Eliza Lucas was born around 1722 in the West Indies and spent several years in school in England. Her father, Lt. Col. George Lucas, was in the British Army and was based on the island of Antigua.
Lt. Col. Lucas' father, John Lucas, had purchased property in the Charleston, South Carolina area around 1713, which consisted of a plantation on Wappoo Creek, a 1500 acre tract at Garden Hill on the Combahee River and rice growing lands along the Waccamaw River.
In 1738, Lt. Col. Lucas moved his invalid wife and two daughters, Eliza and Polly to the Wappoo plantation from Antigua thinking it would be healthier for his wife. A year after the move he was called back to Antigua because of the War of Jenkin's Ear and was appointed Lt. Governor of Antigua. During a battle in the Caribbean he was captured by the French and died in France on Jan. 11, 1747.
When he left South Carolina he put Eliza in charge of all three properties.
She was 16.
The events in 18th century world history played an important part in the cultivation of indigo in South Carolina. England was fighting with France and Spain and that resulted in the disruption of trade around the world. About the same time the quality of the indigo coming from the British plantations in Bengal, India became very poor and the market for rice in England and Europe bottomed out. This resulted in Britain looking for a source for indigo for their textile industry (which they couldn't buy from France or Spain because of trade embargoes), and the planters in the Lowcountry looking for another crop besides rice to grow to make money.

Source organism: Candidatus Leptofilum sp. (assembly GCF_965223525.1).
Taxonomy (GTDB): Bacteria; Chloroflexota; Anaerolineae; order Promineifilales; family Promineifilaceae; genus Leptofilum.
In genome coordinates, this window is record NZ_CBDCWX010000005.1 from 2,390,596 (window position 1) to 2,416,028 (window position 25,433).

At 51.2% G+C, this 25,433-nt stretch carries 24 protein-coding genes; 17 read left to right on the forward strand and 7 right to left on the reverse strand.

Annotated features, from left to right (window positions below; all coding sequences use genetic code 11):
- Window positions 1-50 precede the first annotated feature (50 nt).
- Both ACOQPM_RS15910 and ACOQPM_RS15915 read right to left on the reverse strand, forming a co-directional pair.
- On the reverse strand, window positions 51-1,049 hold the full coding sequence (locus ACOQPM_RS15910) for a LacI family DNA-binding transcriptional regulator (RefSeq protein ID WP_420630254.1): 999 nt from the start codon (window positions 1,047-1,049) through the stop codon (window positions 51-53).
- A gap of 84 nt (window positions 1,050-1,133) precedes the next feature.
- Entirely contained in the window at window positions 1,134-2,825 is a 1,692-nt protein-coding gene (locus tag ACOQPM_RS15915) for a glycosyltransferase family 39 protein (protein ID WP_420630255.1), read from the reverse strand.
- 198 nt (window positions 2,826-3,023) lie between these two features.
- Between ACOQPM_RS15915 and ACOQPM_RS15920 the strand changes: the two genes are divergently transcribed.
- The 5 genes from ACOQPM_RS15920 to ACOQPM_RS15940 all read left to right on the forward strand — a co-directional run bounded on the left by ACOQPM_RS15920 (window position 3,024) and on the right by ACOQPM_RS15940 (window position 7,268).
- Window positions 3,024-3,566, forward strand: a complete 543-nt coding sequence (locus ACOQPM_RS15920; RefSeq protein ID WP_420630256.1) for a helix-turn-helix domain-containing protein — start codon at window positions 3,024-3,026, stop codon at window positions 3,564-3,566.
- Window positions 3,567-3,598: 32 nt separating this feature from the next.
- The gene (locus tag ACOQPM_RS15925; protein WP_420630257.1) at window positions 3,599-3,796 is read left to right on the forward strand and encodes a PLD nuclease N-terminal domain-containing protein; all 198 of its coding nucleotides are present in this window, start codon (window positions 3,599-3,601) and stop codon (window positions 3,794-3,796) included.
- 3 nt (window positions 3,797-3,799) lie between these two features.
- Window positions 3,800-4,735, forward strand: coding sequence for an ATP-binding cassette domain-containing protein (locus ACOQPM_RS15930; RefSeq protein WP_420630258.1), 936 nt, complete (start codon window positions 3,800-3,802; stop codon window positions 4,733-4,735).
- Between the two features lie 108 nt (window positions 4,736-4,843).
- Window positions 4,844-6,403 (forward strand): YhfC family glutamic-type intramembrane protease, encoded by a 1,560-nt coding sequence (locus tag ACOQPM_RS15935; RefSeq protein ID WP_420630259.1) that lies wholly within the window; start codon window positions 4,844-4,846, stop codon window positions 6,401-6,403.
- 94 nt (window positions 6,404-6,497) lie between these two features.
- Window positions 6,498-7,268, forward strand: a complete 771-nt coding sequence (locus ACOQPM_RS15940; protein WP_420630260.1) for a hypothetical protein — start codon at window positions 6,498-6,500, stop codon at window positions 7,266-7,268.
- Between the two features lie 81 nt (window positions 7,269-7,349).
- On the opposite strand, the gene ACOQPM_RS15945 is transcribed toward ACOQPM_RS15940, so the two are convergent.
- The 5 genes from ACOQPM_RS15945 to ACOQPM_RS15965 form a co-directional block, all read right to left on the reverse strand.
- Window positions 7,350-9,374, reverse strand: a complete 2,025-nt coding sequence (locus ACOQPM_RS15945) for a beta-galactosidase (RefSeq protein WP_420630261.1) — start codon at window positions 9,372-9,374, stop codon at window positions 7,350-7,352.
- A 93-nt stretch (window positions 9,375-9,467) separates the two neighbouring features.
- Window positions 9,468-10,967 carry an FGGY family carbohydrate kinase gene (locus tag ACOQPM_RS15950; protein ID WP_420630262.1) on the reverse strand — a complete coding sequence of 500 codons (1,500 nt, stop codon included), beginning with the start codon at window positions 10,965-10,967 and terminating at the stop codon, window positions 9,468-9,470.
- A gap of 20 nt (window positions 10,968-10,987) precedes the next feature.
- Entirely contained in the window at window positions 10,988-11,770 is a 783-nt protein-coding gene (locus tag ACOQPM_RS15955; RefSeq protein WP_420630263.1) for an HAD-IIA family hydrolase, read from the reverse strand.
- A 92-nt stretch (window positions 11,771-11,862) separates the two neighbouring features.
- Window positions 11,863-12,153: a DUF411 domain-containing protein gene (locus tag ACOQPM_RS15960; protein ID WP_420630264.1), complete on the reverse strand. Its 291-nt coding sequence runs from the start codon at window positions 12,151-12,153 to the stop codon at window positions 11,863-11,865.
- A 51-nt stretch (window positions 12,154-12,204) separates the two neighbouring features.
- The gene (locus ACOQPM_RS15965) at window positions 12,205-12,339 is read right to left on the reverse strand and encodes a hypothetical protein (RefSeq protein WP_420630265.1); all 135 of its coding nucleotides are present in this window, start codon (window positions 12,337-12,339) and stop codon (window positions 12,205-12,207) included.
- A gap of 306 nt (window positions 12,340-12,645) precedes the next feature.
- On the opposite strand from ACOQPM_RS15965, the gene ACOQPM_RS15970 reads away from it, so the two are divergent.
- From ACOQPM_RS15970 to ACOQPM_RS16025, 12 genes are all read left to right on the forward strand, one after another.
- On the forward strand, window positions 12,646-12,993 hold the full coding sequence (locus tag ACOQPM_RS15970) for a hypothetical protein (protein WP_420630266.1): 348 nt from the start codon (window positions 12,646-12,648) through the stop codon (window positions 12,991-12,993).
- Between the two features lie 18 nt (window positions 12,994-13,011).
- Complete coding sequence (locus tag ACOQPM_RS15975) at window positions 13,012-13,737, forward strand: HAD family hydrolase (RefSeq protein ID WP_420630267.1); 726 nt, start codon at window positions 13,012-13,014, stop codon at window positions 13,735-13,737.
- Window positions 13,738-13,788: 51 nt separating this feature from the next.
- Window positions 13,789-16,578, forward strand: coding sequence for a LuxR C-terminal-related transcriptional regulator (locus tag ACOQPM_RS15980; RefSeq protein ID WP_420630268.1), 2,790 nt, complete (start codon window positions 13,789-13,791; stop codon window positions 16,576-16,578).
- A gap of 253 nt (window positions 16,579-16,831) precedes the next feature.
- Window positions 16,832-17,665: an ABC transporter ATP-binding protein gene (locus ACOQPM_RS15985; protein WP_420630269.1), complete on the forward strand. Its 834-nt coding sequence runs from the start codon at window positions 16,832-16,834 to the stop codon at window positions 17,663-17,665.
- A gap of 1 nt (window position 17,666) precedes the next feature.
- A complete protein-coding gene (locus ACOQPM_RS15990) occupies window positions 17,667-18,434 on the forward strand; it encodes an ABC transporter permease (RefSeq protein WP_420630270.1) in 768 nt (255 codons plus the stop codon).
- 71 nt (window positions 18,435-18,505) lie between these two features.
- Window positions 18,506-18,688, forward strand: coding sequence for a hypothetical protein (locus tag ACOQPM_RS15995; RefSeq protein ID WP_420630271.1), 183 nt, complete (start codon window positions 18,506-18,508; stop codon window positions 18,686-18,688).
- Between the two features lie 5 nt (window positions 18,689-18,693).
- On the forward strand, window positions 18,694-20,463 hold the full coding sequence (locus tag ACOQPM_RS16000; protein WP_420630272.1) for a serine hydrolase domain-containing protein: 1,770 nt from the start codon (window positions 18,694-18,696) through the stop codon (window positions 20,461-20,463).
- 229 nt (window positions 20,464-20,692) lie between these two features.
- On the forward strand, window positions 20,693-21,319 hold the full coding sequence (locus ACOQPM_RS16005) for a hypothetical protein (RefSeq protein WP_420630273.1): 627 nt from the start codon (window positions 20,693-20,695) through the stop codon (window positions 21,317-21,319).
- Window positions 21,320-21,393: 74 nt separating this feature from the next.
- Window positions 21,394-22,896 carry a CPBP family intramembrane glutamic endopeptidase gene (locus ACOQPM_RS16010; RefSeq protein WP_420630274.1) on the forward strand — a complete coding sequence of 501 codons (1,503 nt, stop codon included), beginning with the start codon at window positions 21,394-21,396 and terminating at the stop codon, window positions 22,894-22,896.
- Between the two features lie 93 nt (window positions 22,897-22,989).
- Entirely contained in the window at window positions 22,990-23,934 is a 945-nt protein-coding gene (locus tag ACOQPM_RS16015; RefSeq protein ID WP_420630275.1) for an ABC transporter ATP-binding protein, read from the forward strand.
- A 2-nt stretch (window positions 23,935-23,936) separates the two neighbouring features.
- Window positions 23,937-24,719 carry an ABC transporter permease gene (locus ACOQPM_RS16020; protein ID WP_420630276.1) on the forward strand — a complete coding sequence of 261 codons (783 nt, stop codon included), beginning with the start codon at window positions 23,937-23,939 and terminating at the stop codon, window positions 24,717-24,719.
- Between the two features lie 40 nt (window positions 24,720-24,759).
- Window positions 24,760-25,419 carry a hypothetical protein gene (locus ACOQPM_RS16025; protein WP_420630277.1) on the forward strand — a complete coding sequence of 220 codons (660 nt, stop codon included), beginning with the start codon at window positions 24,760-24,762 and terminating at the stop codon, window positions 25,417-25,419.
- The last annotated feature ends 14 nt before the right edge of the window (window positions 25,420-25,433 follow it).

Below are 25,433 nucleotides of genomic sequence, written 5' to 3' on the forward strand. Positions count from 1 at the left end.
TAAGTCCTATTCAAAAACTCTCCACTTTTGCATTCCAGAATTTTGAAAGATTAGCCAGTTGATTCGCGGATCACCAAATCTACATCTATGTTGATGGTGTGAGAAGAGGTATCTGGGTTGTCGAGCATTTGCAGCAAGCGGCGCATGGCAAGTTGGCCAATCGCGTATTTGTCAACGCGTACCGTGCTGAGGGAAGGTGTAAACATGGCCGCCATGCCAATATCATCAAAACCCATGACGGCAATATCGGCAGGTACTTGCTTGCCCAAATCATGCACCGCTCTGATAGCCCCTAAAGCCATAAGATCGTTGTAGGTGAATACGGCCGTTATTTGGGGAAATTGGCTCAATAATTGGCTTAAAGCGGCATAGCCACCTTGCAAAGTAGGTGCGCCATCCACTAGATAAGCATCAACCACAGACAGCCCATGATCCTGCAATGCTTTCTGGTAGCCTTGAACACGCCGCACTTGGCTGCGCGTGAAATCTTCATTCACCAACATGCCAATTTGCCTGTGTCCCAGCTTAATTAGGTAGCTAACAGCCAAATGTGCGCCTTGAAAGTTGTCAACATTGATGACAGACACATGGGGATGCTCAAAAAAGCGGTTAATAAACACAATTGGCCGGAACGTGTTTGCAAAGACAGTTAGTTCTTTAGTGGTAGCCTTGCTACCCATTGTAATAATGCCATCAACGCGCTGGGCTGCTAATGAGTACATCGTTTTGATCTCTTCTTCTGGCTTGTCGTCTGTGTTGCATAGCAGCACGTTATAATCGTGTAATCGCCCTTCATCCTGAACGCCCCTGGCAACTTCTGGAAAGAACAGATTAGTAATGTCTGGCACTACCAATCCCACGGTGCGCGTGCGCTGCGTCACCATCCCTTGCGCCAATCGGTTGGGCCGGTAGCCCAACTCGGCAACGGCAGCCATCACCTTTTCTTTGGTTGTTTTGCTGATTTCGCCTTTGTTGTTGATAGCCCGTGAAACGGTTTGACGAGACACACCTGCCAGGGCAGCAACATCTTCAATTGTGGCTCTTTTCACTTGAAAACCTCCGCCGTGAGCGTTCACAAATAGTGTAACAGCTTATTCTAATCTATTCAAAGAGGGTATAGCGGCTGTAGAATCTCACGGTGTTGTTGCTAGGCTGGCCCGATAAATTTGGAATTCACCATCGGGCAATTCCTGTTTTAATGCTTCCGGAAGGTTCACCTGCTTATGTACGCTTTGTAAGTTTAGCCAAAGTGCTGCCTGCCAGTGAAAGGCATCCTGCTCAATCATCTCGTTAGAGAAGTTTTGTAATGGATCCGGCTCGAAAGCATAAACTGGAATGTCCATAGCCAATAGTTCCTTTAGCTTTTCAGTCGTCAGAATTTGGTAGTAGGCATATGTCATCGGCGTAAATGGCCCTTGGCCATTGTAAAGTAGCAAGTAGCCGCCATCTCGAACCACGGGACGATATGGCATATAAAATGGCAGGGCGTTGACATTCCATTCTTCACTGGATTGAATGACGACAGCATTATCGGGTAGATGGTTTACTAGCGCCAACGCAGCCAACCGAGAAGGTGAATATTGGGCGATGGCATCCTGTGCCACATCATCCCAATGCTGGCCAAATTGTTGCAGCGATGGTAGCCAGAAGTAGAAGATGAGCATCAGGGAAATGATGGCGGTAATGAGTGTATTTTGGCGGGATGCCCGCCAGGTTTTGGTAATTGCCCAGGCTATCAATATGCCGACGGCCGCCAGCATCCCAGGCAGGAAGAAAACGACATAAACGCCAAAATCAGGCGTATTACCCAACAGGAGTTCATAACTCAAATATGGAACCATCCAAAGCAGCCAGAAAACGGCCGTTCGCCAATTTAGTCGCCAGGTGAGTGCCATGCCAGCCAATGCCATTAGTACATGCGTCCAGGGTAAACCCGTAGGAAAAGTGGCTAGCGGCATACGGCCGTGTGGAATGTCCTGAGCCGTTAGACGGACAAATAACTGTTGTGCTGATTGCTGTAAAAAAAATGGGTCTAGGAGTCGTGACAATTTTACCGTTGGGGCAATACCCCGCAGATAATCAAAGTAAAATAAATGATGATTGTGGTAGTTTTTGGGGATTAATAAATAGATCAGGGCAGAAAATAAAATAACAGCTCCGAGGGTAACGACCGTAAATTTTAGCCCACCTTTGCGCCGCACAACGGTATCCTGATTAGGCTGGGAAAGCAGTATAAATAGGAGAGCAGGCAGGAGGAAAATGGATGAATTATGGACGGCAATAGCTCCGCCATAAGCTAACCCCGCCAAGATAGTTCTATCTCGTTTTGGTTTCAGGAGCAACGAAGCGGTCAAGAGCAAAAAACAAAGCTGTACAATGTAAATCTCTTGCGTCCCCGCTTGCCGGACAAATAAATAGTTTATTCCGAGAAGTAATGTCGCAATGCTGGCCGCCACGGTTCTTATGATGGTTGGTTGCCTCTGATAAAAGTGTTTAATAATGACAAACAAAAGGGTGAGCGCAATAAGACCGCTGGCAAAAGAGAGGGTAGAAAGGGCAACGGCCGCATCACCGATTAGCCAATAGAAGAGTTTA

The young Eliza steps into the midst of this “perfect storm” with indigo.
After his return to Antigua, Eliza's father began sending her various seeds and plants to grow, always with the intention of a marketable crop, and in 1739 he sent her indigo seeds.
It took Eliza two to three years to have a successful crop as one was destroyed by an early frost and another by caterpillars. In 1744 she had a successful crop and the majority of that crop was saved for seed production. Eliza also had a hard time with the extraction process.
To help out with the indigo, her father sent her Nicholas Cromwell, an experienced dye maker, from the West Indies who sabotaged her first attempt at extraction. She felt it was because he realized the quality of her indigo would be competition for the West Indian indigo.
The next year he sent her Patrick Cromwell, another experienced dye maker and in 1744 he helped her have the first successful extraction of indigo. In that year Eliza began giving seeds to the other planters and the “indigo bonanza” began in the Lowcountry.
In May of 1744 Eliza married her neighbor, Charles Pinckney who was the first native born lawyer in the colony. He was 45 and she was 22.
To join our 3 day Sea Island Indigo retreat in September, register here.